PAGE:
Learn More
Reversible covalent methylation of lysine residues on histone proteins constitutes a principal molecular mechanism that links chromatin states to diverse biological outcomes. Recently, lysine methylation has been observed on nonhistone proteins, suggesting broad cellular roles for the enzymes generating and removing methyl moieties. Here we report that the(More)
Recognition of modified histones by 'reader' proteins plays a critical role in the regulation of chromatin. H3K36 trimethylation (H3K36me3) is deposited onto the nucleosomes in the transcribed regions after RNA polymerase II elongation. In yeast, this mark in turn recruits epigenetic regulators to reset the chromatin to a relatively repressive state, thus(More)
Recognition of histone covalent modifications by chromatin-binding protein modules ("readers") constitutes a major mechanism for epigenetic regulation, typified by bromodomains that bind acetyllysine. Non-acetyl histone lysine acylations (e.g., crotonylation, butyrylation, propionylation) have been recently identified, but readers that prefer these(More)
BS69 (also called ZMYND11) contains tandemly arranged PHD, BROMO, and PWWP domains, which are chromatin recognition modalities. Here, we show that BS69 selectively recognizes histone variant H3.3 lysine 36 trimethylation (H3.3K36me3) via its chromatin-binding domains. We further identify BS69 association with RNA splicing regulators, including the U5 snRNP(More)
The recognition of modified histones by "reader" proteins constitutes a key mechanism regulating gene expression in the chromatin context. Compared with the great variety of readers for histone methylation, few protein modules that recognize histone acetylation are known. Here, we show that the AF9 YEATS domain binds strongly to histone H3K9 acetylation(More)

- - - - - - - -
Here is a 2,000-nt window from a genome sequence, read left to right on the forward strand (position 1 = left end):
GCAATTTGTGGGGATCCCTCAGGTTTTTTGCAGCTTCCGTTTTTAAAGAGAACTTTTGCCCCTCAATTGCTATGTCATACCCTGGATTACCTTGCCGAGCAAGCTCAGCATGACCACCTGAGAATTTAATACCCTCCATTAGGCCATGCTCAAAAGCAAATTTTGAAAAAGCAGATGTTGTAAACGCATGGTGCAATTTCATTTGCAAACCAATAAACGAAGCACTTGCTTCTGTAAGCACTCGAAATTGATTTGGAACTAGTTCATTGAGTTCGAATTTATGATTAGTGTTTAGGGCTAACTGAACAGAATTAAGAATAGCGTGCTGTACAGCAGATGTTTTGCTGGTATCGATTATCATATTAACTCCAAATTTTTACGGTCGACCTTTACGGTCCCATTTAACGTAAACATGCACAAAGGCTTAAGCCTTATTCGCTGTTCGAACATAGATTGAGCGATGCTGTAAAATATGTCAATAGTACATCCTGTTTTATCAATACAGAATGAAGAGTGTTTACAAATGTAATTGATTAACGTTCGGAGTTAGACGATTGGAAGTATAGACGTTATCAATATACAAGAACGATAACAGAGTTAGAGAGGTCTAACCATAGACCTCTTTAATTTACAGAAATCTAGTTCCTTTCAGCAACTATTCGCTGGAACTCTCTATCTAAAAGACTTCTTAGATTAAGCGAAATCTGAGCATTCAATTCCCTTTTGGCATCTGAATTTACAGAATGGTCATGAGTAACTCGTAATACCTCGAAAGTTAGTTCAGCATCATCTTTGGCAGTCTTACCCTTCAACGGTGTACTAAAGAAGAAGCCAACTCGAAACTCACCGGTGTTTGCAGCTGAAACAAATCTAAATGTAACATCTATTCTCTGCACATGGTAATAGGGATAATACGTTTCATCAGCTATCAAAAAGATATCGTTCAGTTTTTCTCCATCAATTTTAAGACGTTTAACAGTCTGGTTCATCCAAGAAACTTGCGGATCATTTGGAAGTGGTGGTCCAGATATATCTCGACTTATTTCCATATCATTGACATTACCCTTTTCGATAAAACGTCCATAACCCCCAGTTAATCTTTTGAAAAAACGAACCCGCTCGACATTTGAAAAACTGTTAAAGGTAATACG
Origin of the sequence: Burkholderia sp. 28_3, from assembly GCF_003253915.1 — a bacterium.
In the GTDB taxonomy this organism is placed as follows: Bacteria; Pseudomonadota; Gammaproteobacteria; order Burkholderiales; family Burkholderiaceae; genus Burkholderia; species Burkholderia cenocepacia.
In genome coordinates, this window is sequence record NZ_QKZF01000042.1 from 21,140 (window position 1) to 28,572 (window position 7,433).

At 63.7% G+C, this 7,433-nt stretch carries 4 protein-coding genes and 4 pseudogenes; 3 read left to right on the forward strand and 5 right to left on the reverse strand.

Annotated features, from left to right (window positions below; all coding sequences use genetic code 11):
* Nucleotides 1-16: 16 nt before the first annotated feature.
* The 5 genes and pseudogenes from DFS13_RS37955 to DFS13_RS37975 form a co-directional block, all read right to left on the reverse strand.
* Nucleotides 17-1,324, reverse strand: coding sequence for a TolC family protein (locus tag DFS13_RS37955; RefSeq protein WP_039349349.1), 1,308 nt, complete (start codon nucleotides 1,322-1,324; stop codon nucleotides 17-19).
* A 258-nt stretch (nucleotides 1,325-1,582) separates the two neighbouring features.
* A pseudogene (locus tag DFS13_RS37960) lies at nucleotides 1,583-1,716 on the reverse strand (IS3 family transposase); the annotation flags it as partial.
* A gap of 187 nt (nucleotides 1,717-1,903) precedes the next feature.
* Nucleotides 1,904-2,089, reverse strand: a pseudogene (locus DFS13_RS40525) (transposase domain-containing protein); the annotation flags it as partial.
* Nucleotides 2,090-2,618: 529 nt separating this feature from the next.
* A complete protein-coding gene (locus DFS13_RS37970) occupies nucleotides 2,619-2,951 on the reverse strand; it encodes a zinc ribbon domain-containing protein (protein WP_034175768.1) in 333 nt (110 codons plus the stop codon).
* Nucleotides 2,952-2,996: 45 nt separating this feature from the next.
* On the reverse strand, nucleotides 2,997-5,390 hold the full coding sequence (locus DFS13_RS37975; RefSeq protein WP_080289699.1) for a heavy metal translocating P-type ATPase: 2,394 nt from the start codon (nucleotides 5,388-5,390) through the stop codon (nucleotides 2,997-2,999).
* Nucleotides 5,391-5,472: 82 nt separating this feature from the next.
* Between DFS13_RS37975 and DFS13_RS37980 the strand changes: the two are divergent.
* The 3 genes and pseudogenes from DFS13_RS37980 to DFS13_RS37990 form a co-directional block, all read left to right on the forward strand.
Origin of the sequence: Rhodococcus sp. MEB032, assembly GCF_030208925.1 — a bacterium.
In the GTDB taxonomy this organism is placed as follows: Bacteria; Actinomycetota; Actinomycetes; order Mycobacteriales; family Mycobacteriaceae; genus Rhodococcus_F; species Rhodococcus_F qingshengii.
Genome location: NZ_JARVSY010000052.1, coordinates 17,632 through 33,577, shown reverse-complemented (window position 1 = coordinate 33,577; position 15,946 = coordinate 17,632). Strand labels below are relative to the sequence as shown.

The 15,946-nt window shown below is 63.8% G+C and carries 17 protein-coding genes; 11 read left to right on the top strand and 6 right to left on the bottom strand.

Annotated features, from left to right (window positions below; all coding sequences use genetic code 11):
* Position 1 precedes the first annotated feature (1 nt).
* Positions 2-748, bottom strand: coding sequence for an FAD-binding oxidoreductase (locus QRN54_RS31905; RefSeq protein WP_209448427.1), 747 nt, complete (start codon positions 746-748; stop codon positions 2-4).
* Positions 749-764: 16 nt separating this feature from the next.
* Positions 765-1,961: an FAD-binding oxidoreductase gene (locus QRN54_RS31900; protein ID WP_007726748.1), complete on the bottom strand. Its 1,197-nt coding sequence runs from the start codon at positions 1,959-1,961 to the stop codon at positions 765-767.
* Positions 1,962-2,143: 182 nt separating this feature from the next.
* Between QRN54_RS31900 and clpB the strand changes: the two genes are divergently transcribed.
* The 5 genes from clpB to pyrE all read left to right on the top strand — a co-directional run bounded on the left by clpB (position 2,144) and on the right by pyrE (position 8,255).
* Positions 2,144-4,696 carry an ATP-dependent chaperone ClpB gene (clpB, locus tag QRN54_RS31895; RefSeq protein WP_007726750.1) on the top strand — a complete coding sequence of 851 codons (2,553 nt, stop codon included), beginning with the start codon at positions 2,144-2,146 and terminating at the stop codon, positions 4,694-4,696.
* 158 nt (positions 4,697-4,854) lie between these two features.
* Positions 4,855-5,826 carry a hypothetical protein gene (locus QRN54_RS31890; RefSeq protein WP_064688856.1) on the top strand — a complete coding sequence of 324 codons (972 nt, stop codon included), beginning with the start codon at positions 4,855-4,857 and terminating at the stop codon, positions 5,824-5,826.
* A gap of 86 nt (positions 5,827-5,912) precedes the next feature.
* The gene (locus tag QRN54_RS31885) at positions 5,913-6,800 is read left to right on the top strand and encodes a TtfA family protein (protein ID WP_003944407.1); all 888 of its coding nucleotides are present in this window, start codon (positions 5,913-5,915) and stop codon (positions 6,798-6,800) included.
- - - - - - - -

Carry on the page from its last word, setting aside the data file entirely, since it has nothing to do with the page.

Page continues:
Posttranslational modifications (PTMs) of histone proteins, such as acetylation, methylation, phosphorylation, and ubiquitylation, play essential roles in regulating chromatin dynamics. Combinations of different modifications on the histone proteins, termed 'histone code' in many cases, extend the information potential of the genetic code by regulating DNA(More)
Modification of histone proteins by lysine methylation is a principal chromatin regulatory mechanism (Shi, Y., and Whetstine, J. R. (2007) Mol. Cell 25, 1-14). Recently, lysine methylation has been shown also to play a role in regulating non-histone proteins, including the tumor suppressor protein p53 (Huang, J., and Berger, S. L. (2008) Curr. Opin. Genet.(More)
Completion of chromosome condensation is required before segregation during the mitotic cell cycle to ensure the transmission of genetic material with high fidelity in a timely fashion. In many eukaryotes this condensation is regulated by phosphorylation of histone H3 on Ser 10 (H3S10). This phosphorylation normally begins in the late-replicating(More)
The Drosophila Myb oncoprotein, the E2F2 transcriptional repressor, and the RBF and Mip130/LIN-9 tumor suppressor proteins reside in a conserved Myb-MuvB (MMB)/dREAM complex. We now show that Myb is required in vivo for the expression of Polo kinase and components of the spindle assembly checkpoint (SAC). Surprisingly, the highly conserved DNA-binding(More)